Slattery v Manningham City Council (Human Rights)  VCAT 1869 (30 October 2013)
The Victorian Civil and Administrative Tribunal (VCAT) found that a Council directly discriminated against a resident in the area of goods and services on the grounds of disability contrary to the Equal Opportunity Act 2010 (the EOA). In doing so the VCAT found that the exceptions under the EOA of statutory authority and health and safety were not made out. Further the VCAT found that the Council’s actions had breached the Charter of Human Rights and Responsibilities Act 2006 (the Charter). The Applicant was represented by Victoria Legal Aid’s Equality Law Program.
Mr Slattery is a resident and rate-payer of the Manningham City Council (the Council). He has been diagnosed with bipolar disorder, post-traumatic stress disorder, a compulsive disorder, a hearing impairment, and an acquired brain injury. Mr Slattery made thousands of written and verbal complaints to the Council about what he identified as safety issues in the community and issues of corruption in the Council. In 2009 the Council banned Mr Slattery from attending all buildings owned, operated or managed by the Council indefinitely (the ban). This prevented Mr Slattery from accessing Council services, and from participating in Council Governance through attendance at public Council meetings. Despite numerous requests from Mr Slattery to remove the ban it continued and on 16 November 2012 the Council wrote to Mr Slattery confirming that the ban would not be lifted. Due to jurisdictional issues the complaint was limited to the 2012 refusal of the Council to lift the ban instituted in 2009.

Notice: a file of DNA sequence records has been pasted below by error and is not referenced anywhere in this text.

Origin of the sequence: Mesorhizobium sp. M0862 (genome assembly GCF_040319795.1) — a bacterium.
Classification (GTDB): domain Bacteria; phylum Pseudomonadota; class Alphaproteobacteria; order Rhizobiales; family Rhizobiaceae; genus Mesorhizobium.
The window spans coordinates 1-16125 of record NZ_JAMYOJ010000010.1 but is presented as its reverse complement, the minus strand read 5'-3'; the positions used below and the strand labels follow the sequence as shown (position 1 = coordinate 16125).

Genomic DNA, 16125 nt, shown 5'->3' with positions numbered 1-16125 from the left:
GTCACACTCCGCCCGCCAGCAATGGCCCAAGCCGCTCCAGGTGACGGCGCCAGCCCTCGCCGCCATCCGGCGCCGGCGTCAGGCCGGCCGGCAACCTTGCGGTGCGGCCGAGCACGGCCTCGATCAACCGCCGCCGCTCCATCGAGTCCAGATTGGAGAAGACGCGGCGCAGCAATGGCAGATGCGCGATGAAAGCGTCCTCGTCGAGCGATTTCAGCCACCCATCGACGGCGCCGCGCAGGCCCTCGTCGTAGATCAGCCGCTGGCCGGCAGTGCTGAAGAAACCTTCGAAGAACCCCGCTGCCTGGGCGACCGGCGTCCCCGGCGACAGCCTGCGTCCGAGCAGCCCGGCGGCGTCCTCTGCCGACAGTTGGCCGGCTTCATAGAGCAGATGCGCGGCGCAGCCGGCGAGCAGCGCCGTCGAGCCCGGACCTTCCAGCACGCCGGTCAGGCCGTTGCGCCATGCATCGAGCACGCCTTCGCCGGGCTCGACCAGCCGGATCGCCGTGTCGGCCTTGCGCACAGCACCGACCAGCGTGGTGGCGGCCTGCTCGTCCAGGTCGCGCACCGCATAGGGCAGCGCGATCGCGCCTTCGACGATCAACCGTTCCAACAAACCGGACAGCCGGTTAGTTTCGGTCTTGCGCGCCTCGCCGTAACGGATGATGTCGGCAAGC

The applicant submitted that the ban was extended by the Council because of Mr Slattery’s complaints and other behaviours which were manifestations of his disabilities. Further the applicant argued that in continuing the ban the Council acted contrary to, and failed to consider, his right to equality, to freedom of expression, and to participate in the conduct of public affairs.